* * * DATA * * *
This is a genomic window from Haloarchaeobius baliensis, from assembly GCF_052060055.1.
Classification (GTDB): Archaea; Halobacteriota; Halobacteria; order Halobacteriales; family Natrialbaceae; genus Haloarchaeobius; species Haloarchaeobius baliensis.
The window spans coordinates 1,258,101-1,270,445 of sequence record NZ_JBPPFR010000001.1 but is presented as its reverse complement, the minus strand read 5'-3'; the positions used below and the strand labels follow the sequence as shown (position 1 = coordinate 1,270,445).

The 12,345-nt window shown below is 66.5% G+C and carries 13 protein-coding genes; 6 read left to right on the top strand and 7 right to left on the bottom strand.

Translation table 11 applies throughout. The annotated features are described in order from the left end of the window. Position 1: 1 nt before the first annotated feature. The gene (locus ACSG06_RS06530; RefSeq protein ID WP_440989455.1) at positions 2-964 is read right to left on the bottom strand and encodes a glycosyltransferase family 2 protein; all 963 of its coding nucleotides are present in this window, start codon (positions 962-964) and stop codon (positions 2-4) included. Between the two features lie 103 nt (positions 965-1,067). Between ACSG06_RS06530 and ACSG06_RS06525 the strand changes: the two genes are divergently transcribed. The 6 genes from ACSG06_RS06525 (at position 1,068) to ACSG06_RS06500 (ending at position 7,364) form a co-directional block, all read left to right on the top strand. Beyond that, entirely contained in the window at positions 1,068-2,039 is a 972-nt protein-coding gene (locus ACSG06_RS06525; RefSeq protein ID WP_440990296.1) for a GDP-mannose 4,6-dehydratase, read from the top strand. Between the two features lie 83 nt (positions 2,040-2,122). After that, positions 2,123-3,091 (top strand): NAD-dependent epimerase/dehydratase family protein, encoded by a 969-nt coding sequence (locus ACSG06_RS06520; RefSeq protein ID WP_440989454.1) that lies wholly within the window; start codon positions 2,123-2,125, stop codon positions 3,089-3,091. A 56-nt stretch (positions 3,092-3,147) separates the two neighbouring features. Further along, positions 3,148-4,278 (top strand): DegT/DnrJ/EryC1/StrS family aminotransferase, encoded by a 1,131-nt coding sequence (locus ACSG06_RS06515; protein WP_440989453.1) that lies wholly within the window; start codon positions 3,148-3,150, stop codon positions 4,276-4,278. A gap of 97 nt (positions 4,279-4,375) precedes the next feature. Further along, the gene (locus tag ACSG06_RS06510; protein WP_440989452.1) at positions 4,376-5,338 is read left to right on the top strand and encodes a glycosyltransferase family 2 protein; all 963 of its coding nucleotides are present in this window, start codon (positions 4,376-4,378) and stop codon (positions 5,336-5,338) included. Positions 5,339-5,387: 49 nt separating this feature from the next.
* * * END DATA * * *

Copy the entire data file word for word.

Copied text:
This is a genomic window from Haloarchaeobius baliensis, from assembly GCF_052060055.1.
Classification (GTDB): Archaea; Halobacteriota; Halobacteria; order Halobacteriales; family Natrialbaceae; genus Haloarchaeobius; species Haloarchaeobius baliensis.
The window spans coordinates 1,258,101-1,270,445 of sequence record NZ_JBPPFR010000001.1 but is presented as its reverse complement, the minus strand read 5'-3'; the positions used below and the strand labels follow the sequence as shown (position 1 = coordinate 1,270,445).

The 12,345-nt window shown below is 66.5% G+C and carries 13 protein-coding genes; 6 read left to right on the top strand and 7 right to left on the bottom strand.

Translation table 11 applies throughout. The annotated features are described in order from the left end of the window. Position 1: 1 nt before the first annotated feature. The gene (locus ACSG06_RS06530; RefSeq protein ID WP_440989455.1) at positions 2-964 is read right to left on the bottom strand and encodes a glycosyltransferase family 2 protein; all 963 of its coding nucleotides are present in this window, start codon (positions 962-964) and stop codon (positions 2-4) included. Between the two features lie 103 nt (positions 965-1,067). Between ACSG06_RS06530 and ACSG06_RS06525 the strand changes: the two genes are divergently transcribed. The 6 genes from ACSG06_RS06525 (at position 1,068) to ACSG06_RS06500 (ending at position 7,364) form a co-directional block, all read left to right on the top strand. Beyond that, entirely contained in the window at positions 1,068-2,039 is a 972-nt protein-coding gene (locus ACSG06_RS06525; RefSeq protein ID WP_440990296.1) for a GDP-mannose 4,6-dehydratase, read from the top strand. Between the two features lie 83 nt (positions 2,040-2,122). After that, positions 2,123-3,091 (top strand): NAD-dependent epimerase/dehydratase family protein, encoded by a 969-nt coding sequence (locus ACSG06_RS06520; RefSeq protein ID WP_440989454.1) that lies wholly within the window; start codon positions 2,123-2,125, stop codon positions 3,089-3,091. A 56-nt stretch (positions 3,092-3,147) separates the two neighbouring features. Further along, positions 3,148-4,278 (top strand): DegT/DnrJ/EryC1/StrS family aminotransferase, encoded by a 1,131-nt coding sequence (locus ACSG06_RS06515; protein WP_440989453.1) that lies wholly within the window; start codon positions 3,148-3,150, stop codon positions 4,276-4,278. A gap of 97 nt (positions 4,279-4,375) precedes the next feature. Further along, the gene (locus tag ACSG06_RS06510; protein WP_440989452.1) at positions 4,376-5,338 is read left to right on the top strand and encodes a glycosyltransferase family 2 protein; all 963 of its coding nucleotides are present in this window, start codon (positions 4,376-4,378) and stop codon (positions 5,336-5,338) included. Positions 5,339-5,387: 49 nt separating this feature from the next.